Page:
Who would have thought that sitting in a library could be a fun activity for children?
Mozambique, education, Aga Khan Academy, Frisone
Excellence in learning….

For this ‘pilot’ project, AFD loaned AKDN US$ 25 million to build a campus with a world-class teaching and learning environment. Set on 90,000 square metres of land, the Aga Khan Academy currently has 81 students– an equal number of boys and girls – across kindergarten to grade 12. It plans to accommodate 750 primary and secondary students by 2026, with 75 graduates per year. 

Students as young as seven are bilingual in English and Portuguese and are able to follow classes and debate topics in both languages. Their curriculum follows the International Baccalaureate’s, which focuses on thinking critically and independently, and learning to enquire with care and logic. Students not only study traditional subjects such as languages, arts, maths and science, but also subjects such as ‘individuals and society’, which aims at developing their understanding of politics, society, culture, human experience and behaviour.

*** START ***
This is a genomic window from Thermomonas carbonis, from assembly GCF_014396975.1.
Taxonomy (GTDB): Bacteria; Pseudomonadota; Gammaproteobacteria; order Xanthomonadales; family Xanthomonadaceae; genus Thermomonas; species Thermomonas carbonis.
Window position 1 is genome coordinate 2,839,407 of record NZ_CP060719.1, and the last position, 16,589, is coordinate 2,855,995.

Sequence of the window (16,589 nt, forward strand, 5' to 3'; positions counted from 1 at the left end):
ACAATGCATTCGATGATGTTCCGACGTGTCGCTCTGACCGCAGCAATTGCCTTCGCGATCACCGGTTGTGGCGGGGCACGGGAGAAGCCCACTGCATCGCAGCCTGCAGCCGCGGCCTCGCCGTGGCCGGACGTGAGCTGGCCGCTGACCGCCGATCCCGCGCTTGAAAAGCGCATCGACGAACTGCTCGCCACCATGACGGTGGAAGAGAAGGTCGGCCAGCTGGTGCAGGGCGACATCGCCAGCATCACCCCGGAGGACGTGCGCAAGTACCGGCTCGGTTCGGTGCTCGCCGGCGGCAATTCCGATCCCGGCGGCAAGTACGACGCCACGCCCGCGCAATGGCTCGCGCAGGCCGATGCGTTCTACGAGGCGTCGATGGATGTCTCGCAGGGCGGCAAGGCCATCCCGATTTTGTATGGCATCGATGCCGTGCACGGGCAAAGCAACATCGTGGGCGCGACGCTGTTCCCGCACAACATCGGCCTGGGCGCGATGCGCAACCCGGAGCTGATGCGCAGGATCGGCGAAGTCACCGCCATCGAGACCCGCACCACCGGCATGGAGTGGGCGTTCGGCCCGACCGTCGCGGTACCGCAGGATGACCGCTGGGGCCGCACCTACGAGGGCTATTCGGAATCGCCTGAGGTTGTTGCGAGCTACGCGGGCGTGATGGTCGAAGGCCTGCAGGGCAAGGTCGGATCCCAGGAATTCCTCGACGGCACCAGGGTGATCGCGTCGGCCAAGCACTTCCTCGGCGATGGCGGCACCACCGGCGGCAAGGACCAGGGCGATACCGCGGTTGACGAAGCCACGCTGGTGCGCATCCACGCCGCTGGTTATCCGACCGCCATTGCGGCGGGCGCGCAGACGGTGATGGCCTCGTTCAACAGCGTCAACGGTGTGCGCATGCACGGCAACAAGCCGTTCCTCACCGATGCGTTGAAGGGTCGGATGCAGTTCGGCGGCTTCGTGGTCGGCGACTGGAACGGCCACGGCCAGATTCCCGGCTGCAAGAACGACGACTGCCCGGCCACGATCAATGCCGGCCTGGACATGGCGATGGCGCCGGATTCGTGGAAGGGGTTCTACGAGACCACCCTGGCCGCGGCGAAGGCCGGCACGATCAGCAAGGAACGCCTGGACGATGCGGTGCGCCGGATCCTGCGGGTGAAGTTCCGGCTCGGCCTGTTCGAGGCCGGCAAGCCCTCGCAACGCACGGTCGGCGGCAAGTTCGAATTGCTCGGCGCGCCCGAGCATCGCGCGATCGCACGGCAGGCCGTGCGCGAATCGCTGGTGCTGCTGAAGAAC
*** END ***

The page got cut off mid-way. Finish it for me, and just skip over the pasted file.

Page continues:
By focusing on both technical and life skills, the Aga Khan Academy aims at preparing skilled and socially responsible individuals who could one day be Mozambique’s future leaders.  In order to improve access to education for academically gifted students from poorer households, the Academy provides 50% of its students with subsidized tuition fees, while about 10% of students receive full bursaries. 

…and excellence in teaching
Mozambique, éducation, académie Aga Khan
© Chiara-Maria Frisone / AFD

 

The level of skills and knowledge among teachers is equally impressive, as local teachers are recruited through a highly competitive national exam and undergo training both in Mozambique and at the Aga Khan Academy in Mombasa, Kenya.